The t-shirt quest

Time to read: 4 minutes

I am of the controversial opinion that Primark makes the best t-shirts on the market. There. I’ve said it. I buy my cashmere and jeans from Uniqlo, my t-shirts and tights from Primark, jackets from Zara and everything else from specialist boutiques and designers. Many years of shopping around the world have led me to this conclusion. If you can spare a few minutes, I will tell you exactly how I have come to the conclusion that all the other retailers fail the trouser tuck test (TTT).

When I was 12, we were living in Holland. I remember spending nearly three years there, wearing garish colours, poofy coats, and not caring, since that was what C&A and M&S carried at the time. Also, I was still growing into a UK size 10 (which I would at some point leave waaaay behind) and nothing fit properly. A french 36 wasn’t right, and the kids’ 164 was wrong too. I remember generally living in various long sleeved tees and polos in various colours, waiting to grow into womens’ sizes, feeling incongruously misshaped. I’m still waiting, in a sense. But this time I know my body is right and the fashion industry just hasn’t cottoned on yet.

We then moved to Montreal, Canada. It was 1992, half a millennium after Columbus crossed over. I discovered The Bay, Levi’s and the GAP. I lived in men’s 501’s for more than a decade. I still have a couple of items from the GAP in my wardrobe. A pair of cargo trousers and a 50s-style cardigan made of the softest cuddliest t-shirt fabric in a beautiful lavender blue. I used to wear them together in the mid nineties and show off a flat stomach. I no longer dare. And England is cold (said the honorary Canadian). In Canada, I went to high school and university. Long-sleeve t shirts and rollnecks abounded. And jumpers. The onion method of dressing ruled. Some had long enough sleeves and bodies, most did not. I started to take note of things that didn’t fit me, and gravitate towards anything that had a clipping mechanism below the crotch. Those are guaranteed to stay tucked in!

More than a decade later I moved back to Greece for a short while. I didn’t really shop there. Everything was too short. I only walked into Zara and Benetton. Eventually, I stopped shopping at Benetton too. They make clothes for midgets children. Honestly, it was 2007, I was nearly 30, and I like preppy clothes, but showing off my midriff is NOT on my fashion wishlist. Benetton, despite its decent quality and colours, needs to revisit its fabric usage policy. A few more inches wouldn’t go amiss.

Then I moved to England. One day, in Hammersmith, I found this shop called Primark which had all sorts of pretty comfy things at incredibly cheap prices. I was unfamiliar with fast fashion. I bought quite a few things. Including an ill-advised pair of high heeled shoes I wore maybe twice before throwing away. I also bought tights. Stockings. Tee shirts with sleeves. And I’ve kept on going back. They are making better and better tee shirts. The sleeves are long enough, the body of the tee even covers part of my bum (ah, the delights of a warm lower back!). And the sad part? They are the only ones.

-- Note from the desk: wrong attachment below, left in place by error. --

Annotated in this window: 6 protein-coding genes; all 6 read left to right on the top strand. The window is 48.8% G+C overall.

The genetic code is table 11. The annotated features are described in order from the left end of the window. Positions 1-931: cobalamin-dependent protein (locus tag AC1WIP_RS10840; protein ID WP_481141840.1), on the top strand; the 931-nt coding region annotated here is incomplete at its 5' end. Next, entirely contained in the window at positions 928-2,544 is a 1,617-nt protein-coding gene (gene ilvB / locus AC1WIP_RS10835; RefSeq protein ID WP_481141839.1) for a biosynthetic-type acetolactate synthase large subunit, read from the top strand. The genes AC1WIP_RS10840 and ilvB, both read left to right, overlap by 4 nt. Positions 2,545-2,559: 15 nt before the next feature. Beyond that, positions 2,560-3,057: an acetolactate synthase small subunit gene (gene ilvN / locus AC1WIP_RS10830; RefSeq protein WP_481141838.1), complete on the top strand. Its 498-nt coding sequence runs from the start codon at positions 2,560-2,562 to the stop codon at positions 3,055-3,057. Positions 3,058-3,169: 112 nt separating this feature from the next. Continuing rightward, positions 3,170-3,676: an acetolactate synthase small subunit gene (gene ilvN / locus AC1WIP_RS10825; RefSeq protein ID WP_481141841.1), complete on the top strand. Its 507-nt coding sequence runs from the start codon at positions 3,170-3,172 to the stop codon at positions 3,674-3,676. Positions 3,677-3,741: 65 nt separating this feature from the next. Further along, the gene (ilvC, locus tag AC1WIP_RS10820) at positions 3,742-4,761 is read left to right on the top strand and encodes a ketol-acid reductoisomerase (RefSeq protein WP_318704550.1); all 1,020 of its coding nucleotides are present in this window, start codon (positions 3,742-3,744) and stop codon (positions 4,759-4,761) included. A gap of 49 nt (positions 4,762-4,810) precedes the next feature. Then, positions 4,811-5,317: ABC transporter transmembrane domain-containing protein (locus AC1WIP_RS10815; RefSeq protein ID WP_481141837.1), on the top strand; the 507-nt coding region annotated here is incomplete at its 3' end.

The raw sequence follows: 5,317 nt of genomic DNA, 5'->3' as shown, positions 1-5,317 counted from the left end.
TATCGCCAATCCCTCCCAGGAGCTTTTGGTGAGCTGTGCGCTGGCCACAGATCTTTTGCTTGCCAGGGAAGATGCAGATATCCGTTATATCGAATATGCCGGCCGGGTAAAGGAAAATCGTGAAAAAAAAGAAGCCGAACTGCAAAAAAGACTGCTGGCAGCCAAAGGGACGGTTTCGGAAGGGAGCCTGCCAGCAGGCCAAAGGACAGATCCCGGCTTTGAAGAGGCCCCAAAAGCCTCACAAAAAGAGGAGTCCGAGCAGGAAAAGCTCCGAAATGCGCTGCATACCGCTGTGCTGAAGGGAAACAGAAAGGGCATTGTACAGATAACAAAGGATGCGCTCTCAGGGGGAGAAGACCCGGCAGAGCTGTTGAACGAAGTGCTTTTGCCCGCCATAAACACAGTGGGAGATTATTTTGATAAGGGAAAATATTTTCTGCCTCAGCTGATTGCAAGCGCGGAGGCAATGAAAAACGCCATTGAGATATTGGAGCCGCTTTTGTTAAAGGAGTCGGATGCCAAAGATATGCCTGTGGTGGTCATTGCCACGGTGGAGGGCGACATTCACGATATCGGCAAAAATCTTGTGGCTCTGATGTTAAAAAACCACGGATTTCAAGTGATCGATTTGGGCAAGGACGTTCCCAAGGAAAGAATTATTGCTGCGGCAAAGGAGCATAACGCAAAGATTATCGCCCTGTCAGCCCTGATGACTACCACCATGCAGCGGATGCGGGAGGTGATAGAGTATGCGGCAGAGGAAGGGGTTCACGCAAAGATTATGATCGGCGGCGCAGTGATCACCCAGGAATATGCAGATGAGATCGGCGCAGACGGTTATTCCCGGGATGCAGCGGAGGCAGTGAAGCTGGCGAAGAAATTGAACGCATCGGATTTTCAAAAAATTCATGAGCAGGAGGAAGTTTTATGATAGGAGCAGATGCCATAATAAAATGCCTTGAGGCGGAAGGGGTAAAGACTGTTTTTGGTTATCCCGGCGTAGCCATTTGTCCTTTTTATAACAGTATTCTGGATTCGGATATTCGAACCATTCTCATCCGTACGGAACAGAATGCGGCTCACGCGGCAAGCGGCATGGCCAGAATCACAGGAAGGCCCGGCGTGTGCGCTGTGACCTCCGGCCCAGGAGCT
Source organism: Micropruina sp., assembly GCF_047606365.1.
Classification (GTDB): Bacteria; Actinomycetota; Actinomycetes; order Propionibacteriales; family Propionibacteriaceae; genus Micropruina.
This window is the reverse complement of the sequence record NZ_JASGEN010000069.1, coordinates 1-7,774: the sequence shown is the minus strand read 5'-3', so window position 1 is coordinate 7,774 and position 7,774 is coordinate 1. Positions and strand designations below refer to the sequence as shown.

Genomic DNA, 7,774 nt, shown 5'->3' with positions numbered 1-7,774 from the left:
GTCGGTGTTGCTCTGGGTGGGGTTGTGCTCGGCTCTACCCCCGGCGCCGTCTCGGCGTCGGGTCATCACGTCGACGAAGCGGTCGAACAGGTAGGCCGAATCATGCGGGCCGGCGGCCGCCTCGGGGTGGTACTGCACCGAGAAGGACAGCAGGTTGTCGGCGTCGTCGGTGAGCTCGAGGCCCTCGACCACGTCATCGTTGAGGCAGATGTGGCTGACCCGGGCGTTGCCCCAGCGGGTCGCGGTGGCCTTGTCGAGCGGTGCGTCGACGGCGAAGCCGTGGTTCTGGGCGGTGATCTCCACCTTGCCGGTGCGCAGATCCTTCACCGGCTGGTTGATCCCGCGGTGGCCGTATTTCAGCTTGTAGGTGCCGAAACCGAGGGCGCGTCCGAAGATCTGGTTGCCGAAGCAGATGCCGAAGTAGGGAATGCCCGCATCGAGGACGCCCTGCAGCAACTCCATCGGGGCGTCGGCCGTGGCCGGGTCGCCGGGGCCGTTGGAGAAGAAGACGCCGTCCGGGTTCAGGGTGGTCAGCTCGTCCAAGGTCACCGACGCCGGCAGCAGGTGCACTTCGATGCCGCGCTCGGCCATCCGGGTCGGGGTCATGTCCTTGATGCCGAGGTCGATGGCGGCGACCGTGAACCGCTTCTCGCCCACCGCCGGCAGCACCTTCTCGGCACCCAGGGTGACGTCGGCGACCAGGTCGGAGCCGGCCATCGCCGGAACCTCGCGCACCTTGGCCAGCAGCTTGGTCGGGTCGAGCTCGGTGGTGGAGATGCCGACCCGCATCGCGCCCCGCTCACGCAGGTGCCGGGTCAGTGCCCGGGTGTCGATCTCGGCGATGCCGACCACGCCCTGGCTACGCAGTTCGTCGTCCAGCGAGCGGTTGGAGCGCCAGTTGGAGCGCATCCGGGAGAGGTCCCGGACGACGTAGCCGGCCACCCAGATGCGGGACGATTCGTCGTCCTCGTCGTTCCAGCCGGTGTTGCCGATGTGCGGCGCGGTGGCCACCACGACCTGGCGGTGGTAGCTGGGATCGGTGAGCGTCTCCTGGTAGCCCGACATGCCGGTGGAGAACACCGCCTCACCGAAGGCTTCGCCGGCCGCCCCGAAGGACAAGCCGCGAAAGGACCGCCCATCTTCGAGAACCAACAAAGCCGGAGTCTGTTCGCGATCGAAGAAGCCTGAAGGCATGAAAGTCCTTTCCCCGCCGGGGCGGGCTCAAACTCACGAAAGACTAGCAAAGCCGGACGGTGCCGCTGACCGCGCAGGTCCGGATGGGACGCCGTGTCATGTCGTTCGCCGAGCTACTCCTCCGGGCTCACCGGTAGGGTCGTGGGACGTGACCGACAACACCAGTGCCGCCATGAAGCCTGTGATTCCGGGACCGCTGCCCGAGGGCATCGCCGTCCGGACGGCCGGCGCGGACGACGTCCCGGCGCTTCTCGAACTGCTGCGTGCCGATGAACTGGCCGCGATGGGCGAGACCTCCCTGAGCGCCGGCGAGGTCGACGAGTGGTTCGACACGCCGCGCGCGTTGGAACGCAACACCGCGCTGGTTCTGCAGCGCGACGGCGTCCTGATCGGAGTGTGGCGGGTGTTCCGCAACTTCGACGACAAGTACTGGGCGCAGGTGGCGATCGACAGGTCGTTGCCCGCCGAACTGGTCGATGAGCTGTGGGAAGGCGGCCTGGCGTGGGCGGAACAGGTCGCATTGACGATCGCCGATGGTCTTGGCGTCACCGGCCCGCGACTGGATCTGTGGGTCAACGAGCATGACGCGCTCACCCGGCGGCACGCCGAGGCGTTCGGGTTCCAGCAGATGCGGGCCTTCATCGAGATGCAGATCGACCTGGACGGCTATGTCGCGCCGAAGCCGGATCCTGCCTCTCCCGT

• All Saints: They ROCK! Amazing lopsided shapes, in colours ranging from white to black and all the washed-up shades in between. Love them. Can’t afford £80 for a t-shirt though. Makes no sense. For the well-remunerated and Shoreditch-based lot who never have to wear suits.
  • Benetton: made for kids.
  • Dorothy Perkins: This shop has variety. I’ve gotten some great tees from there, so worth a look. Do pay attention to the materials label though.
  • French Connection: No t-shirt made of polyester is worth £55. Full stop. Get a grip.
  • H&M: Decent quality and innovative shapes, but consistently fail the TTT (Trouser Tuck Test).
  • Matalan: Ok, so I’ve never bought a t-shirt, but the long t-shirt dress I have, and the various tops I’ve gotten are lasting brilliantly and are truly nicely made for fast fashion.
  • Monsoon: wear once, then throw away. They won’t keep their size or sleeve length if you wash them.
  • New Look: See Monsoon, but worse.
  • Reiss: See French Connection.
  • Zara: too short, much too short. But occasionally worth it for embellishments.

As a small disclaimer… A few years ago, I went to Brooks Brothers to buy a white non-iron shirt. Everyone should own a white non-iron shirt. It’s the basis of all perfect outfits, whether for interviews or a Sunday brunch in the city. I had a quick peek and asked the salesman for help. “I’m a UK 8 to 10, and I’d love to have one of the famous Brooks Brothers non-iron shirts, but do you make them in varying lengths?” “No”. I tried it on regardless. I was wearing one of my normal pairs of jeans. (I wear mid-rise jeans, so not covering the belly button, but not crack-skimming either) I slipped the shirt on. Only part of the longest piece of the front and back (this was a curved hem shirt) made it into the jeans. I looked at where the short part would be. I’d be lucky if it stayed tucked into a waist-height skirt for more than 10 minutes.

So yes, disclaimer.
I have a long torso. High-waisted things look awesome on me, as they elongate my legs. I have a strong, long back and shoulders that I love showing off. I also have a flat stomach (I’m only 33, have good genes, a gym in my building and no kids).

And yet I cannot find a single damn shirt in the country that will fit me.

Or tee shirt.

Except at Primark.

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